« Last Edit: March 27, 2021, 10:22:38 AM by trekker »

    March 27, 2021, 11:37:40 AM
    Reply #44
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    KFinn


    And even if you look at typical injuries in avalanche victims, major chest injury or broken skull isn't one of them... unless the snow dislodged something hard and that hit Thibo on his head.

    Yes, injuries were atypical to avalanche injuries. In this case victims were laying in fixed, solid floor (compressed snow and skis) like anvil.

    I dont believe they got fatal injuries from this event. If we assume autopsy reports accurate, some injuries were fatal and would caused death in 20 minutes. To me, this delayed release of a small snow slab was decisive event to explain of exiting tent and leaving it without proper clothing, but not explanation of fatal injuries. Next decisive point was their navigation error to cedar instead of labaz.

    How well Igor remembered their route without map? Where was his map, in the tent or with him? Could he remember correct directions without map and their tracks from day possibly buried in snow (terrain is quite monotonous and uneventful)? How good was Soviet orienteering training in those times? If I remember correct, compasses were also under some kind of state control or state owned. Compassess were not their own, they were allowed from the university. If I remember correct they had only wrist compassess, which I personally see notoriously inaccurate based on my practical experience.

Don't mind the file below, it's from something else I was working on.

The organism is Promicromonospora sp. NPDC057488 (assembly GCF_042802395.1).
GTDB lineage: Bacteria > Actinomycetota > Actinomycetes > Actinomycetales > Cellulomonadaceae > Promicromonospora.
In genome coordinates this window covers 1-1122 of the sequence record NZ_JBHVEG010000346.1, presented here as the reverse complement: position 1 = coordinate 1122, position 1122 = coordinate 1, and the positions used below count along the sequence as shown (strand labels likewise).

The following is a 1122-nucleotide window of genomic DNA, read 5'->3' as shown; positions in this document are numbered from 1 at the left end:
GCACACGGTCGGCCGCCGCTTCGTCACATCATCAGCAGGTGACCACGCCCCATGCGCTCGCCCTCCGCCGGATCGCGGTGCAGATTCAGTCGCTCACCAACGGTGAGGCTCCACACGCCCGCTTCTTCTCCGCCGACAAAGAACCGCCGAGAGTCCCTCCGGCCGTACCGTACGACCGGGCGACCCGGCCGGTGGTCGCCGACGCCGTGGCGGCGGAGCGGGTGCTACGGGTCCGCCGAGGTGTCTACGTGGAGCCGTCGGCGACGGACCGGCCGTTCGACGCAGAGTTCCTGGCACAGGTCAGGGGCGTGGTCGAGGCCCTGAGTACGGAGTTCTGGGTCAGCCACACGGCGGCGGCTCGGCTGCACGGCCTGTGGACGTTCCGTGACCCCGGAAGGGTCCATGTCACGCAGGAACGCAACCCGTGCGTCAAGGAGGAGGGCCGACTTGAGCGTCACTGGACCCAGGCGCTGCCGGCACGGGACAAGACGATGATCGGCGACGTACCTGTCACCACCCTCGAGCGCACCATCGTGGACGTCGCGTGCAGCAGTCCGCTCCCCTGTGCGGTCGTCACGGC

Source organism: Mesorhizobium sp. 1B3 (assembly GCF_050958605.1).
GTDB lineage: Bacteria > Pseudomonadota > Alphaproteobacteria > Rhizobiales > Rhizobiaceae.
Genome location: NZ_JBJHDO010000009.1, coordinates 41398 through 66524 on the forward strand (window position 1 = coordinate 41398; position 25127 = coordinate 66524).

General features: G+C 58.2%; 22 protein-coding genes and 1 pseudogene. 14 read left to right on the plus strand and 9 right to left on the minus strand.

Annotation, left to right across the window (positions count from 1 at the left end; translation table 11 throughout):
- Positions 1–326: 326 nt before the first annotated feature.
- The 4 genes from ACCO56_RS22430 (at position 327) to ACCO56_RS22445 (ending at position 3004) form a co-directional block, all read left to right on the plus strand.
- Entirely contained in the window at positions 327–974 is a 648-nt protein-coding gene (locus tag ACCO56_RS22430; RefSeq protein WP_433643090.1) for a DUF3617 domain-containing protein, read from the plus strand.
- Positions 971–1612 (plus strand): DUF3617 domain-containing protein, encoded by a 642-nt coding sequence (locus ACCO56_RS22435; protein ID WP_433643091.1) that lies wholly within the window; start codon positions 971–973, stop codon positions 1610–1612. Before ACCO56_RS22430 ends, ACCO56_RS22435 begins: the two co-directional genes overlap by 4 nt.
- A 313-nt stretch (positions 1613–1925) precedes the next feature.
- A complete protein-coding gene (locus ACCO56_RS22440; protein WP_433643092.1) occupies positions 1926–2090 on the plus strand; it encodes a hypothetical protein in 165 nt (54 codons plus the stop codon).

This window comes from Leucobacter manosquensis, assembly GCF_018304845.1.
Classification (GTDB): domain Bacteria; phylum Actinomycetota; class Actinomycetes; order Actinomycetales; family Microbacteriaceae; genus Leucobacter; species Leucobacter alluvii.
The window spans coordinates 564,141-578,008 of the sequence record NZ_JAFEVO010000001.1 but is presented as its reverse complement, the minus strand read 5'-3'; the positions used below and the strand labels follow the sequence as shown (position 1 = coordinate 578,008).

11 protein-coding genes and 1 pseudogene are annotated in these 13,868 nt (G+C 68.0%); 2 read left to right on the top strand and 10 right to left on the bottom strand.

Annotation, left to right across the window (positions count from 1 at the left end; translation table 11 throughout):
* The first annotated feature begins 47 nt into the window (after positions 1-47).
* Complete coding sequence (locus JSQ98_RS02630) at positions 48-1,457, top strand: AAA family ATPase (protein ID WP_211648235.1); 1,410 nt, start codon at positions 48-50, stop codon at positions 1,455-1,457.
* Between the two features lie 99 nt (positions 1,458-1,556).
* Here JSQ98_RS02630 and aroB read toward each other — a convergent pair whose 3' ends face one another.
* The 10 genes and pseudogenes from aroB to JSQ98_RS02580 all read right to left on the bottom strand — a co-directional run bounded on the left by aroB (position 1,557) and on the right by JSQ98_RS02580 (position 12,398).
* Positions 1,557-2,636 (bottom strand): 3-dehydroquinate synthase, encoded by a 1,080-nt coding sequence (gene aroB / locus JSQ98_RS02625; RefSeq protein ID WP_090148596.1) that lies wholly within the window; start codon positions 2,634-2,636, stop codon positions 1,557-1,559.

I think (pure speculation) state didn't encourage individual orienteering skills because it was possibly useful skill in civil unrest and guerrilla warfare against the state but contrary to states will to harden citizens in programs like encourage youth to trekking demanding situations. Was this the reason for state involvement and interest to this case? They had encouraged touring without proper basic skills and training and this case was doing bad publicity for the state.

    You've hit on an excellent point.  There was A youth tourism bureau created in 1958, also called "Sputnik," and the biathlon became an Olympic sport in 1958.  That is all less than a year before the Dyatlov incident.  It is my personal belief that this is why Khruschev was involved in the search outcome.  It was bad PR when they were encouraging the sport.